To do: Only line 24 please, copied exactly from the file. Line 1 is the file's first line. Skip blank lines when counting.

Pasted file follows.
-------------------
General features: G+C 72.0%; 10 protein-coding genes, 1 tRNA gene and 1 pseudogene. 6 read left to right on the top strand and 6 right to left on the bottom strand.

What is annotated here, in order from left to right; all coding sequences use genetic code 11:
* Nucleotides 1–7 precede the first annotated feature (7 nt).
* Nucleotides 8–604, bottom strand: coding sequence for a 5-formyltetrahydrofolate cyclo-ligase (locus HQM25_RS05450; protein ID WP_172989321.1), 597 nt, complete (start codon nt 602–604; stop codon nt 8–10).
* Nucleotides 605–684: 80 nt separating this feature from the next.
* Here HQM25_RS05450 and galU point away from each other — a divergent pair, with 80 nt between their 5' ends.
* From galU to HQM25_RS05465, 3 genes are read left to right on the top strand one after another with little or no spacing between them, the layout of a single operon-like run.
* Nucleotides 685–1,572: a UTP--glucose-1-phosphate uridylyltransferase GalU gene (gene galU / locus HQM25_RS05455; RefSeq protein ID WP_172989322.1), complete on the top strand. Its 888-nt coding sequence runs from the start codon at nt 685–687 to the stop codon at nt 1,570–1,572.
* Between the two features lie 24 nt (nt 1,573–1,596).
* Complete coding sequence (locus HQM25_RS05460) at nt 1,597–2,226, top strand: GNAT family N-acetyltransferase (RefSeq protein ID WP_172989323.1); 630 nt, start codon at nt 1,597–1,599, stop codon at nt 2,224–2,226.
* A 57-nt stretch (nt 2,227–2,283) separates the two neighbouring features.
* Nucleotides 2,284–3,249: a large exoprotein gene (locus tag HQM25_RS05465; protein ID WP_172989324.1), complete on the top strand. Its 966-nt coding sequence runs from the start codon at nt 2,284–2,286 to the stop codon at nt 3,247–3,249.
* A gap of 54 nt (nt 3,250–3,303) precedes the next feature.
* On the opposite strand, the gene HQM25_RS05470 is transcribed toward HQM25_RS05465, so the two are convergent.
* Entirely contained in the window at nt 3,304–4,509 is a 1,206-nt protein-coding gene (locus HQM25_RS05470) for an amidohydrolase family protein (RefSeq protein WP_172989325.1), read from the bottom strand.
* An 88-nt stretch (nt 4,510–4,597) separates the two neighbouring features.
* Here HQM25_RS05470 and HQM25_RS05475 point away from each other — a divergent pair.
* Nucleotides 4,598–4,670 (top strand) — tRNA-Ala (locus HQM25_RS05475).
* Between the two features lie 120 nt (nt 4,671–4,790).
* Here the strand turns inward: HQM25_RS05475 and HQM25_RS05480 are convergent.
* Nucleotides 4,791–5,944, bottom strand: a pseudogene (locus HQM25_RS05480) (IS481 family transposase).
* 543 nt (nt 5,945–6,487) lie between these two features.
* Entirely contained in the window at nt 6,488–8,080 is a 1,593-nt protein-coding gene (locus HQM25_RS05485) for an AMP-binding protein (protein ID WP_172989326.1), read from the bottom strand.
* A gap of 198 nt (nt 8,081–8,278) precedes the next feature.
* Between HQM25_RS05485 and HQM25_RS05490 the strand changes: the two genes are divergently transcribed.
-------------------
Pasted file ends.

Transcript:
* A gap of 198 nt (nt 8,081–8,278) precedes the next feature.